Free Bitcoin Cash faucets are a reward system, in the form of a web site or app, that dispenses prizes in the form of a satoshi, that is a hundredth of a millionth BCH, for visitors to claim in exchange for completing a captcha or task as delineate by the web site. There are faucets that dispense different cryptocurrencies. Rewards are distributed at various preset intervals of time. faucets typically offer fractions of a bitcoin cash, however the amount will usually fluctuate in line with the value of bitcoin cash.
Free Bitcoin Cash faucets are an excellent way to help introduce new people to bitcoin cash, or to your favourite altcoin. several faucets offer info to newbies as well as offering them some free coins so they can try before they purchase, experimenting with a test transaction or 2 before putting real money on the road. Since this whole space is so new and a small amount scary to some people, who maybe don't quite trust it with their hard-earned money yet, this can be an excellent way to promote digital currency and attract new users.
Bitcoin Cash (BCH) brings sound money to the world. Merchants and users are empowered with low fees and reliable confirmations. The future shines brightly with unrestricted growth, global adoption, permissionless innovation, and decentralized development. Bitcoin Cash is a cryptocurrency and a payment network. In relation to bitcoin it is characterized variously as a spin-off, a strand, a product of a hard fork, an offshoot, a clone, a second version or an altcoin. The naming of Bitcoin Cash is contentious; it is sometimes referred to as Bcash.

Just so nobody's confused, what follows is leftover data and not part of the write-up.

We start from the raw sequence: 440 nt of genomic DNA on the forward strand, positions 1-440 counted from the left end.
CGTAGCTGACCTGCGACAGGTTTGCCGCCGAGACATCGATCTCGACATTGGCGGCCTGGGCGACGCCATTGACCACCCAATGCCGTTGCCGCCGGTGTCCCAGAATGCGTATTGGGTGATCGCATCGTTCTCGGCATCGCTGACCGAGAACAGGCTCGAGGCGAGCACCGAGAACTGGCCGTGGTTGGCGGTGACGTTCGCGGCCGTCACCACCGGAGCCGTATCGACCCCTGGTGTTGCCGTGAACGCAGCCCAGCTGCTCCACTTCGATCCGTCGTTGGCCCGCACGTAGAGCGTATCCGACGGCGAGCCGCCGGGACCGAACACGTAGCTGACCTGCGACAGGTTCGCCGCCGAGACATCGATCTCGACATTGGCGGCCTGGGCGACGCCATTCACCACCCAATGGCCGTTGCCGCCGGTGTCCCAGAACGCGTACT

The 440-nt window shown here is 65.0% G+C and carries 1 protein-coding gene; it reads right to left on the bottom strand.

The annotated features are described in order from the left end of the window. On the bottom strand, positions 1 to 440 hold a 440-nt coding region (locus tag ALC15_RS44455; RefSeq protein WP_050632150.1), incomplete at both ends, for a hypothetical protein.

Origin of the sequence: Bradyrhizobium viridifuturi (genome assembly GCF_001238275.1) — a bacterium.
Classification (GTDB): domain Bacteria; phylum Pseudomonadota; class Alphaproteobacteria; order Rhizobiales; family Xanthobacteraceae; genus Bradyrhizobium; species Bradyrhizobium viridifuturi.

Rising fees on the bitcoin network contributed to a push by some in the community to create a hard fork to increase the blocksize. This push came to a head in July 2017 when some members of the Bitcoin community including Roger Ver felt that adopting BIP 91 without increasing the block-size limit favored people who wanted to treat Bitcoin as a digital investment rather than as a transactional currency. This push by some to increase the block size met a resistance. Since its inception up to July 2017, bitcoin users had maintained a common set of rules for the cryptocurrency. Eventually, a group of bitcoin activists, investors, entrepreneurs, developers and largely China based miners were unhappy with bitcoin's proposed SegWit improvement plans meant to increase capacity and pushed forward alternative plans for a split which created Bitcoin Cash. The proposed split included a plan to increase the number of transactions its ledger can process by increasing the block size limit to eight megabytes.